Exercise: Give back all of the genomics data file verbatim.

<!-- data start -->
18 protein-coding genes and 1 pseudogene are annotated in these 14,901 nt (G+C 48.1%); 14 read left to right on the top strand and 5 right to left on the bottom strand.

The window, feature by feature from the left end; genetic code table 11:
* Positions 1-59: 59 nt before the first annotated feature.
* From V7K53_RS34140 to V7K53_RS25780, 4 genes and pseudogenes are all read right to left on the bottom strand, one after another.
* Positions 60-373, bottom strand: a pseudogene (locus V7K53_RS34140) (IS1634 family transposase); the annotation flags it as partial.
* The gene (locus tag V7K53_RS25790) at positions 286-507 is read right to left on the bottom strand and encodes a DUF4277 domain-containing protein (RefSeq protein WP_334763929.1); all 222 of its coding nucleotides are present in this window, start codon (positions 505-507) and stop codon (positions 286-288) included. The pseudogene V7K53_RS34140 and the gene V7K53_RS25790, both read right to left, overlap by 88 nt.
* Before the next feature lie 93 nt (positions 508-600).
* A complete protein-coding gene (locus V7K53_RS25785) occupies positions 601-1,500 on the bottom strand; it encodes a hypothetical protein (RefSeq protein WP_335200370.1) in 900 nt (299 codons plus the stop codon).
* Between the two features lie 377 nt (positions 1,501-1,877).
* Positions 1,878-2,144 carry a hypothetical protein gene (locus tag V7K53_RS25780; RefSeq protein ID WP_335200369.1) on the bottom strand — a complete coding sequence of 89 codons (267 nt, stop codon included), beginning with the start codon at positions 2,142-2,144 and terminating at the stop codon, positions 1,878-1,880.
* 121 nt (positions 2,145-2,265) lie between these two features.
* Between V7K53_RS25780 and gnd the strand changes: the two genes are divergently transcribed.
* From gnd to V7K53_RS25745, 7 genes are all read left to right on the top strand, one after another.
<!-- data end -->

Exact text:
18 protein-coding genes and 1 pseudogene are annotated in these 14,901 nt (G+C 48.1%); 14 read left to right on the top strand and 5 right to left on the bottom strand.

The window, feature by feature from the left end; genetic code table 11:
* Positions 1-59: 59 nt before the first annotated feature.
* From V7K53_RS34140 to V7K53_RS25780, 4 genes and pseudogenes are all read right to left on the bottom strand, one after another.
* Positions 60-373, bottom strand: a pseudogene (locus V7K53_RS34140) (IS1634 family transposase); the annotation flags it as partial.
* The gene (locus tag V7K53_RS25790) at positions 286-507 is read right to left on the bottom strand and encodes a DUF4277 domain-containing protein (RefSeq protein WP_334763929.1); all 222 of its coding nucleotides are present in this window, start codon (positions 505-507) and stop codon (positions 286-288) included. The pseudogene V7K53_RS34140 and the gene V7K53_RS25790, both read right to left, overlap by 88 nt.
* Before the next feature lie 93 nt (positions 508-600).
* A complete protein-coding gene (locus V7K53_RS25785) occupies positions 601-1,500 on the bottom strand; it encodes a hypothetical protein (RefSeq protein WP_335200370.1) in 900 nt (299 codons plus the stop codon).
* Between the two features lie 377 nt (positions 1,501-1,877).
* Positions 1,878-2,144 carry a hypothetical protein gene (locus tag V7K53_RS25780; RefSeq protein ID WP_335200369.1) on the bottom strand — a complete coding sequence of 89 codons (267 nt, stop codon included), beginning with the start codon at positions 2,142-2,144 and terminating at the stop codon, positions 1,878-1,880.
* 121 nt (positions 2,145-2,265) lie between these two features.
* Between V7K53_RS25780 and gnd the strand changes: the two genes are divergently transcribed.
* From gnd to V7K53_RS25745, 7 genes are all read left to right on the top strand, one after another.